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Self-efficacy…got it? Want it?

posted on July 8, 2019

What Is Self-Efficacy and Why You Need It In the Gym


When you walk up to a heavy barbell, attempting to squat a new PR do you feel like you can rise up and crush that lift or do you place it on your back, feel the heaviness you’ve never felt before and re-rack, deciding to give up in defeat? When you’re faced with a new movement or a new class or a new challenge are you the little engine that could or do you doubt your abilities? If you are the type of person to view challenges as a task to be mastered instead of feared, or the type to recover quickly from disappointments and setbacks then chances are you have a strong sense of self-efficacy.  


Self-efficacy is the belief in your own innate ability to succeed and achieve goals. It is a central concept in Albert Bandura’s social cognitive theory, which examines how we learn from one another through observation, imitation and modeling.  Self-efficacy plays a role in how we determine what goals to pursue, how we go about accomplishing them and how we reflect upon our performance. Our belief in our ability to succeed is important to how we behave, how we feel about ourselves and how we feel about our place in the world (or gym).  


So what happens if you’re the type to re-rack your barbell when it gets too heavy or shy away from taking that class you’ve secretly wanted to take?  Have no fear; there are ways to build self-efficacy.  According to Bandura, there are four major sources of self-efficacy: 


  1. Mastery Experiences

Bandura describe this as the most effective way to build a strong sense of self-efficacy and it’s simple—perform a task successfully.  Want a new squat PR? Then squat lighter weight with confidence, and repeat. And don’t forget to celebrate your successes, no matter how small or insignificant it may seem. Write it on the PR board, gloat on social media or simply just gush to your coach about your new success or goal accomplished.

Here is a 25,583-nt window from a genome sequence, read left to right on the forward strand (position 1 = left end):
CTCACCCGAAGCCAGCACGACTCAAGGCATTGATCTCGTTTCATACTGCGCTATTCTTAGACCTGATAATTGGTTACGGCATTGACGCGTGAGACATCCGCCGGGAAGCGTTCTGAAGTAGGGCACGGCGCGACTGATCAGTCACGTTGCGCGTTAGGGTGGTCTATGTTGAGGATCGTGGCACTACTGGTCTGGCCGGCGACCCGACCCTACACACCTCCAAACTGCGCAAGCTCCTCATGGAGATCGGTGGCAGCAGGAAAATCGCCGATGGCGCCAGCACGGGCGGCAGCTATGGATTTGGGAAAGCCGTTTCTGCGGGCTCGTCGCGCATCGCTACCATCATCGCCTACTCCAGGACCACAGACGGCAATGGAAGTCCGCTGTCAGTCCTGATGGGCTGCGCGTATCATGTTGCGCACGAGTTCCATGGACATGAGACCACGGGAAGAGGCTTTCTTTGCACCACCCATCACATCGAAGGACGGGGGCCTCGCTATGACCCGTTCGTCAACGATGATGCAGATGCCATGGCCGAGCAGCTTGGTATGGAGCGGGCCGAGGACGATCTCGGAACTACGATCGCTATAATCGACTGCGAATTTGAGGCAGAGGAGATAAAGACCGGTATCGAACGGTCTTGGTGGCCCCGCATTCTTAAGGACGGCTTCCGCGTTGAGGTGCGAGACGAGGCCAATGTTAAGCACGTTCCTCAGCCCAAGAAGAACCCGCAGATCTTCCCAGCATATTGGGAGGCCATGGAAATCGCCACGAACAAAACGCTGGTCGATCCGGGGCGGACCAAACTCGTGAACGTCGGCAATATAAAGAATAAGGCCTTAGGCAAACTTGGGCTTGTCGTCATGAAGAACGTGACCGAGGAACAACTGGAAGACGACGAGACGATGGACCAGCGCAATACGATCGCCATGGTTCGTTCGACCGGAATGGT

1. Social Modeling

Or an easier way to put it is: watch others perform a task successfully. Cue group classes—they’re a great way to get in some social modeling.  Or if the whole group fitness thing isn’t your jam, then simply look around while you’re at the gym, watch some YouTube videos or take a peak at our Instagram for some inspiration. Witnessing others similar to you succeed at something raises our belief that we possess the capability to succeed as well. 


  1. Social Persuasion

This is just a fancy way of saying, “ask for some verbal encouragement”.  Seek positive affirmations. Ask your coach for some feedback. Accepting positivity and encouragement can lead to overcoming self-doubt.


  1. Psychological Responses 

Building a strong sense of self-efficacy isn’t just about doing or performing either. It is also about how we think, feel and act towards ourselves. Our own emotional responses and reactions are important.  Learn how to minimize stress and increase positive mindsets/moods. Practice looking inwards.


Goals, if you haven’t noticed yet, are an integral part of Union Fitness.  As a staff, we regularly sit down to talk about our personal and work-related goals.  We often discuss with our members the importance of setting (and achieving) realistic targets, plans and objectives.  You see, the thing is–we don’t want to just build strong bodies at Union Fitness, we want to build strong minds and a strong sense of self too. We want you to be successful inside the gym and out too.  We want you to be able to crush goals here, but also enable you to feel like you could tackle any obstacle that comes your way outside of a squat rack too.  Your own belief in your abilities is a good predictor for how motivated you feel to continue onwards with your goals.  Self-efficacy is also important for how you feel about yourself and when push comes to shove, we want you to feel great here, there and everywhere.


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